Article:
Sour Dour Baroness Ashton And The Deeds Of Bibi Netnayahu
March 21, 2010
The Baroness Ashton is a very unhappy woman. You can see it on her face, poor lady. And even the fact that she is now a “peer”--or should one still say “peeress”?--has not visibly altered her look. She is one of those ugly ducklings who has given her life to social causes, a type we all know. Alas, the outcome of such an existence is very rarely happiness. Take her work as treasurer of the Campaign for Nuclear Disarmament (CND), seen as a front by the Soviets, who secretly supplied as much as 38% of its budget.
March 17, 2010
For decades, various Chinese officials and outsiders have reassured the world that the country’s Communist Party leadership eventually planned to open up its one-party political system. The regime would undertake major political reforms and liberalization, it was said, to accompany the economic reforms launched by Deng Xiaoping in the late ’70s. It was merely a question of choosing the right time. Writing in Foreign Affairs two years ago, John L.
"Europe ought to buy Greece and make it the federal capital"
January 05, 2010
Greece is a joke. It is also a mess. And it is about to screw up Europe. Not that Europe is at all in good shape either. Anyway, the proposal comes from a quite coherent letter to Tuesday's Financial Times. As you can see from the headline above, the writer wants Greece to replace Belgium as the seat of Europe. But, then, what will happen to Belgium, whose only national assets are the lace industry, chocolate, and the bronze Mannekin Pis spraying his urine into a Brussels street.
Eight Pieces, Really One: Iran, Israel's Military Doctrine, The President And One Dumb Jewish Woman, The Wages of Copenhagen, The Christmas Terrorist, We Should All Stop Talking About The Middle East
December 26, 2009
Jews usually go out to the movies on Christmas ... and then they go out to eat "Chinese." I've spent it writing. Below is my harvest. I wish you all good cheer. Here are the motifs of my writing day. Alas, none of them cheery. 1. THE REAL GRIM REAPER: HOLY DAY VICTIMS IN IRAQ AND PAKISTAN 2. COLD COMMON SENSE ABOUT IRAN FROM, MIRABILI DICTU, "THE NEW YORK TIMES" 3. A WISE EUROPEAN FOREIGN MINISTER: "WE SHOULD SHUT UP ABOUT THE MIDDLE EAST" 4. A SOBER "TIMES" PIECE ON ISRAELI MILITARY DOCTRINE 5.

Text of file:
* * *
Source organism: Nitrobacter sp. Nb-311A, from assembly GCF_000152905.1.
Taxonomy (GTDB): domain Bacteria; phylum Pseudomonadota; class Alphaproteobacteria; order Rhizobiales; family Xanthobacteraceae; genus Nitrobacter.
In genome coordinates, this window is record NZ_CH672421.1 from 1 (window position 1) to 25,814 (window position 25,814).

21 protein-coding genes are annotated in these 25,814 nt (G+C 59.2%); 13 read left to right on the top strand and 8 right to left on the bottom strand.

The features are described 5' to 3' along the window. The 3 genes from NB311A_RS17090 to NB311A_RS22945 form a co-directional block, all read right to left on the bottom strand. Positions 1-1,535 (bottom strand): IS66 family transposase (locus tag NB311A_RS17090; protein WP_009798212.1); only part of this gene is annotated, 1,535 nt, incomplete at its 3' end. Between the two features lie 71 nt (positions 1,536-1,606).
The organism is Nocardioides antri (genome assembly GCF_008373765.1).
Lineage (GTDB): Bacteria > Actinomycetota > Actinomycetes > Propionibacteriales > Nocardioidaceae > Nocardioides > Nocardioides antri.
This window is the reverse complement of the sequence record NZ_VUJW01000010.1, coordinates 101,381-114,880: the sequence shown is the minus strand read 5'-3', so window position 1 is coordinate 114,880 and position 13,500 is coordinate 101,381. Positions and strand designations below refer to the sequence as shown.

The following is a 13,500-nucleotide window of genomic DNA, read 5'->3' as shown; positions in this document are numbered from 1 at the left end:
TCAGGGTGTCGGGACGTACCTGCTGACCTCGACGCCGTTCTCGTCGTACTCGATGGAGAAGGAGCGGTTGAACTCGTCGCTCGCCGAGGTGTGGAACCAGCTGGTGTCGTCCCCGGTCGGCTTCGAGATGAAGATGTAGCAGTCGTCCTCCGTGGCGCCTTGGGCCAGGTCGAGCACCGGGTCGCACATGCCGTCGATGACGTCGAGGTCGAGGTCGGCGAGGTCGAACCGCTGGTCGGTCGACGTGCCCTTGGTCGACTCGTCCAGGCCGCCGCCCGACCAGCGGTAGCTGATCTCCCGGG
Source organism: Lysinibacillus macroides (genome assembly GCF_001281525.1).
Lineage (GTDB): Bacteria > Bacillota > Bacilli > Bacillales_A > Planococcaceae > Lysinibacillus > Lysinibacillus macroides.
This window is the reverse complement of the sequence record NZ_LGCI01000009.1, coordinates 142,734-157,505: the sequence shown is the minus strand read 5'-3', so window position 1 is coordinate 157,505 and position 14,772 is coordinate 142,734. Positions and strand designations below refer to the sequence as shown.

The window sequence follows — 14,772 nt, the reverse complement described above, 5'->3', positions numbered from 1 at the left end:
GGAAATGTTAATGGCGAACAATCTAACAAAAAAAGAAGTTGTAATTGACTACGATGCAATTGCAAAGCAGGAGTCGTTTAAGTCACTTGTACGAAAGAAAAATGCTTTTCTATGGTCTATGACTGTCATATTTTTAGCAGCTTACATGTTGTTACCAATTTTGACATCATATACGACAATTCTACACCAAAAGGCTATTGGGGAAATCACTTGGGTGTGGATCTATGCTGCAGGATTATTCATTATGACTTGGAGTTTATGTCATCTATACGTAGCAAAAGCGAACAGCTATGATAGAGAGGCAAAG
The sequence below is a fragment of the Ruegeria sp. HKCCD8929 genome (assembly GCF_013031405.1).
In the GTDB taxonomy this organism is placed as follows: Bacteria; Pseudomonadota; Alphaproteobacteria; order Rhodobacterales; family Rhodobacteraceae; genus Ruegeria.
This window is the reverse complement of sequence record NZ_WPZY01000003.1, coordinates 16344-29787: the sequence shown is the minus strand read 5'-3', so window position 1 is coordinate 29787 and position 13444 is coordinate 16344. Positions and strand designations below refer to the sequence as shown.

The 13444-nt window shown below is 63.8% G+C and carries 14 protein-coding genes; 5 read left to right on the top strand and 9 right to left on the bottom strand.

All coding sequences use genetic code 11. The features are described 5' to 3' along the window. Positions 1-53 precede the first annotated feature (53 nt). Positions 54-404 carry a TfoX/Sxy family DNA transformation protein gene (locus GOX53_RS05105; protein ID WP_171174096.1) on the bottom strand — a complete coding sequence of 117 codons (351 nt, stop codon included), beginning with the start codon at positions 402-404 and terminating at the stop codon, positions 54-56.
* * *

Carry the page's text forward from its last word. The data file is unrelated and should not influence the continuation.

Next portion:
Sentence of the Day
December 15, 2009
From The Sun's report of the attack on Italian Prime Minister Silvio Berlusconi: Mr. Berlusconi's office yesterday denied reports that he doodled pictures of women's underwear in climate talks in Brussels last week.
November 13, 2009
Last week’s U.S.-EU annual summit differed from its predecessors in ways that fuel the perception on the other side of the Atlantic that Barack Obama is just not that interested in Europe. First, there was the venue of the opening lunch: Blair House, the government’s official guest house, not the usual White House. Then, there was the luncheon’s host: Vice-President Joe Biden, not the president himself.
Is the Die Already Cast on Obama's Afghanistan Decision?
October 23, 2009
The NYT reports on the NATO defense ministers meeting in Brussels, which featured a surprise appearance by General McChrystal: “What we did today was to discuss General McChrystal’s overall assessment, his overall approach, and I have noted a broad support from all ministers of this overall counterinsurgency approach,” said NATO’s secretary general, Anders Fogh Rasmussen. Although the broad acceptance by NATO defense ministers of General McChrystal’s strategic review included no decision on new troops, it was another in a series of judgments that success there cannot be achieved by a narrower
October 08, 2009
After the Russo-Georgian War in August 2008, the European Union found itself in a difficult position. Moscow had not only invaded a neighbor for the first time since the Soviet assault on Afghanistan in 1979. In recognizing Abkhazia and South Ossetia as independent states, it had also broken the cardinal rule of post-cold war European security: that borders in Europe would never again be changed by force of arms. Yet Georgia, too, had clearly made mistakes, not the least in embroiling itself in a military conflict with Russia that Georgia's own allies had repeatedly warned against.
Our Afghan Ambassador: The Man in the Middle
August 21, 2009
When Zalmay Khalilzad was U.S. ambassador to Afghanistan in the aftermath of the 2002 war, it was a given that President Hamid Karzai would never make a decision without first consulting him. And Khalilzad also ruled over the American agencies in the country, including the military. More than ambassador, Afghan-born Khalilzad was America’s pro-consul in Kabul. U.S. Army Lieutenant General Karl W.Eikenberry, the ambassador nominated by Barack Obama earlier this year, enjoys no such pre-eminence.
July 15, 2009
The Beaches of Agnes--Cinema Guild The Windmill Movie--The Film Desk Human Rights Watch International Film Festival Naturally enough, the New Wave is rolling back. The tide of new French talent that flooded world screens just before and after 1960--bringing Godard, Truffaut, Rohmer, Rivette, Resnais, and Chabrol, among others--has been ebbing for some time. Movingly aware of this, Agnes Varda, one of the earliest if not one of the most eminent members of the group, has looked back at her life in a film. The Beaches of Agnes is autobiography as festival.